The Senate vote occurred as the Obama administration moved ahead on another major component of its economic recovery plan. Officials said Treasury Secretary Timothy Geithner would outline rules on Tuesday for $350 billion in bailout funds designed to help the financial industry as well as homeowners facing foreclosure.

Hours after the Senate stimulus vote, Obama pressed the House and Senate to come together and urgently give final passage to the bill.

With the nation falling deeper into recession, Obama used the first prime-time news conference of his presidency to warn that a failure to act “could turn a crisis into a catastrophe.”

He defended his plan against Republican criticism that it is loaded with pork-barrel spending and will not create jobs.

“The plan is not perfect,” the president said, addressing the nation. “No plan is. I can’t tell you for sure that everything in this plan will work exactly as we hope, but I can tell you with complete confidence that a failure to act will only deepen this crisis as well as the pain felt by millions of Americans.”

Obama said 90 percent of the jobs created by the plan would be in the private sector, rebuilding crumbling roads, bridges and other aging infrastructure.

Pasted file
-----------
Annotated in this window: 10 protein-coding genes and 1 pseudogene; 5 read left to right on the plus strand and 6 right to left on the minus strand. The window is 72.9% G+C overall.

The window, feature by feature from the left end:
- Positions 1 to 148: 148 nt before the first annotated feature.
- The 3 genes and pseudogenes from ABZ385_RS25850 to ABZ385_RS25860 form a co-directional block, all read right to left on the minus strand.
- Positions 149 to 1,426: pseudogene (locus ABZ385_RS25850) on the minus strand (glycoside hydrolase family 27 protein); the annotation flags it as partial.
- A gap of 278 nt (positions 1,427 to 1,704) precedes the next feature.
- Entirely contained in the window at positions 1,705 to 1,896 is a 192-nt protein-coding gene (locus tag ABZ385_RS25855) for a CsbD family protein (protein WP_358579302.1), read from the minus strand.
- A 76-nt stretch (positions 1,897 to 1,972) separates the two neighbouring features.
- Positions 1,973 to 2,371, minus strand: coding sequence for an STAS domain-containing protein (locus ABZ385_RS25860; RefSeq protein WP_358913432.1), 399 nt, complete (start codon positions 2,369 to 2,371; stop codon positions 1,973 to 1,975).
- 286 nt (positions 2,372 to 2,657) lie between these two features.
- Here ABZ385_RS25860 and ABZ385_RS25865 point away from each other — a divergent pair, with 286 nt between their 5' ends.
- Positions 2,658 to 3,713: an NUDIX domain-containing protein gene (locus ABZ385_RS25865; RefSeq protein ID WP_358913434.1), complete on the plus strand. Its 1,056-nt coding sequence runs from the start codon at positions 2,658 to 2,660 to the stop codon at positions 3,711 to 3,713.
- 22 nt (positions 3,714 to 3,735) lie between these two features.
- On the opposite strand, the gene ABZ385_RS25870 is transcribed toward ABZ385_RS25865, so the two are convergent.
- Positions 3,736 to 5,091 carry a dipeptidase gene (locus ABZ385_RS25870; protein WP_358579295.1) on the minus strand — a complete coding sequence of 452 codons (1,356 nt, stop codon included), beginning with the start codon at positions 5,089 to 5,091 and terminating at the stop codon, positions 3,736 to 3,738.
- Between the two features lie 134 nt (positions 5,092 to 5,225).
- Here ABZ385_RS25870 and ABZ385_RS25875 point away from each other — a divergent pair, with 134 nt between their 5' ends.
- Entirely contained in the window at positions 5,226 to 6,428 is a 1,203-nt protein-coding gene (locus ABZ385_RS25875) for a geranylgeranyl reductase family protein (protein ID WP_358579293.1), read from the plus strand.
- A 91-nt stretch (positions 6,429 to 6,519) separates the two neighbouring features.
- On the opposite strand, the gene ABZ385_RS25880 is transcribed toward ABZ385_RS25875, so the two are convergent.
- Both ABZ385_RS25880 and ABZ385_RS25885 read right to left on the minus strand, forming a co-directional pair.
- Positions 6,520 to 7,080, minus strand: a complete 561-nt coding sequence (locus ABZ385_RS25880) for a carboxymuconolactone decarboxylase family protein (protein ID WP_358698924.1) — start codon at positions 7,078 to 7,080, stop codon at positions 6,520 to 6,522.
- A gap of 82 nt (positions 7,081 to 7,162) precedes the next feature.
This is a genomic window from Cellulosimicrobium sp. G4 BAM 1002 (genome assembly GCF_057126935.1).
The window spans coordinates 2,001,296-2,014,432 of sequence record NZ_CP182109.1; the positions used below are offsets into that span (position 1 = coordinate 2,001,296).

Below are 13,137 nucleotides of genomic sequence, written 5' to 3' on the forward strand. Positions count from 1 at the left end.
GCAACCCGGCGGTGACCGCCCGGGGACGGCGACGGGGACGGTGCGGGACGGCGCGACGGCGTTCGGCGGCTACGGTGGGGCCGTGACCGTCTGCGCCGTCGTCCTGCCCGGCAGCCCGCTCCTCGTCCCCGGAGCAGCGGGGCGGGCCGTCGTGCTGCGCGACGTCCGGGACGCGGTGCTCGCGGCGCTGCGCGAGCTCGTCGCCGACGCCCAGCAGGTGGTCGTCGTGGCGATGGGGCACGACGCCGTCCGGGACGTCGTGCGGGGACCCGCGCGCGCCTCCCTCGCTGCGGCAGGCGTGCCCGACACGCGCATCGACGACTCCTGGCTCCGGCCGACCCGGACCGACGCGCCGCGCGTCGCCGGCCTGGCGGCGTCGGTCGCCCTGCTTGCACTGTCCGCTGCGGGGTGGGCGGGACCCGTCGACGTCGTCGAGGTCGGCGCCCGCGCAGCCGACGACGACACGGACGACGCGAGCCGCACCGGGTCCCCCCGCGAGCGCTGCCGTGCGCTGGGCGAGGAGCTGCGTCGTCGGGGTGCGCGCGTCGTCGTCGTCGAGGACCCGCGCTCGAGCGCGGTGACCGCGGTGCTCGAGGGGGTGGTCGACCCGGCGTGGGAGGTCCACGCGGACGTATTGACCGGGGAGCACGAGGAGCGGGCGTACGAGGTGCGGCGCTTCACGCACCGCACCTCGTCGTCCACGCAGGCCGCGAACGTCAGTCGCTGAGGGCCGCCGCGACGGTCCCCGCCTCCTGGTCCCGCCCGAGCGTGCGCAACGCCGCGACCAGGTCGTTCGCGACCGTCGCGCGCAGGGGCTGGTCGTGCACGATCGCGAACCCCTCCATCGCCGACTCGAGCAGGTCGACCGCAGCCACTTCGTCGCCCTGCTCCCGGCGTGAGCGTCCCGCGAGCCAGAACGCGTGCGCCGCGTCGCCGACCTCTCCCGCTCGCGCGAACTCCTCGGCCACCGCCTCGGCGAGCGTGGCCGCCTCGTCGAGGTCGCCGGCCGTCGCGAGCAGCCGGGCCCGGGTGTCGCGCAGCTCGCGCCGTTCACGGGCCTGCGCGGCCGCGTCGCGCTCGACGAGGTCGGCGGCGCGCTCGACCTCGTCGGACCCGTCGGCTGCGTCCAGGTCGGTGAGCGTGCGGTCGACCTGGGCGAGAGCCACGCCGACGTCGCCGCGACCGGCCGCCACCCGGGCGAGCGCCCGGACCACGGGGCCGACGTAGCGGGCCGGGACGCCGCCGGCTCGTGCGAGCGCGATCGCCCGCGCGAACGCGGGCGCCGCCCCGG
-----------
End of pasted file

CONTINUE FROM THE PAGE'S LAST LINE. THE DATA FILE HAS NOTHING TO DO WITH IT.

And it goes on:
Republicans break ranks
Monday's Senate vote was close but scarcely in doubt once the White House and Democratic leaders agreed to trim about $100 billion on Friday.

As a result, Republican Sens. Susan Collins and Olympia Snowe, both of Maine, and Arlen Specter of Pennsylvania broke ranks to cast their votes to advance the bill.

Democratic Sen. Edward M. Kennedy, battling a brain tumor, made his first appearance in the Capitol since suffering a seizure on Inauguration Day, and he joined all other Democrats in support of the measure.

"There is no reason we can't do this by the end of the week," said Majority Leader Harry Reid. He said he was prepared to hold the Senate in session into the Presidents Day weekend if necessary and cautioned Republicans not to try and delay final progress.

He said passage would mark "the first step on the long road to recovery."

Moments before the vote, the Congressional Budget Office issued a new estimate that put the cost at $838 billion, an increase from the $827 billion figure from last week.